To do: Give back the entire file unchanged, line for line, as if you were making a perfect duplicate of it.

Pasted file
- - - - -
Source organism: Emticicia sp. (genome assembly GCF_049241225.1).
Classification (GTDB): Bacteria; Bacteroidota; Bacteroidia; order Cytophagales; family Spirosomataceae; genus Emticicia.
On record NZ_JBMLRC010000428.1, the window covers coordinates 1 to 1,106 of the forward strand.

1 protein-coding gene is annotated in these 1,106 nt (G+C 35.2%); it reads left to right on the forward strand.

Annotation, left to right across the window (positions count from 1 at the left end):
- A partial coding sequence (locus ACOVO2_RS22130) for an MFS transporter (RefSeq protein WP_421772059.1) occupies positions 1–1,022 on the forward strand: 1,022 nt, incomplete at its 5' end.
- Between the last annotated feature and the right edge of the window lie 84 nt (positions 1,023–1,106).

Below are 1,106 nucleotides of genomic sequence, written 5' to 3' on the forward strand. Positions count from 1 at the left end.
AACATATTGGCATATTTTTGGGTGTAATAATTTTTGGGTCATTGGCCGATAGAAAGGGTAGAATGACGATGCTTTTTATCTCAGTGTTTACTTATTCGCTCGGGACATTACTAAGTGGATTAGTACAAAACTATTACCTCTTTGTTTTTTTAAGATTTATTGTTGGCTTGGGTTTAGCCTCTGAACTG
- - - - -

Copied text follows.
Source organism: Emticicia sp. (genome assembly GCF_049241225.1).
Classification (GTDB): Bacteria; Bacteroidota; Bacteroidia; order Cytophagales; family Spirosomataceae; genus Emticicia.
On record NZ_JBMLRC010000428.1, the window covers coordinates 1 to 1,106 of the forward strand.

1 protein-coding gene is annotated in these 1,106 nt (G+C 35.2%); it reads left to right on the forward strand.

Annotation, left to right across the window (positions count from 1 at the left end):
- A partial coding sequence (locus ACOVO2_RS22130) for an MFS transporter (RefSeq protein WP_421772059.1) occupies positions 1–1,022 on the forward strand: 1,022 nt, incomplete at its 5' end.
- Between the last annotated feature and the right edge of the window lie 84 nt (positions 1,023–1,106).

Below are 1,106 nucleotides of genomic sequence, written 5' to 3' on the forward strand. Positions count from 1 at the left end.
AACATATTGGCATATTTTTGGGTGTAATAATTTTTGGGTCATTGGCCGATAGAAAGGGTAGAATGACGATGCTTTTTATCTCAGTGTTTACTTATTCGCTCGGGACATTACTAAGTGGATTAGTACAAAACTATTACCTCTTTGTTTTTTTAAGATTTATTGTTGGCTTGGGTTTAGCCTCTGAACTG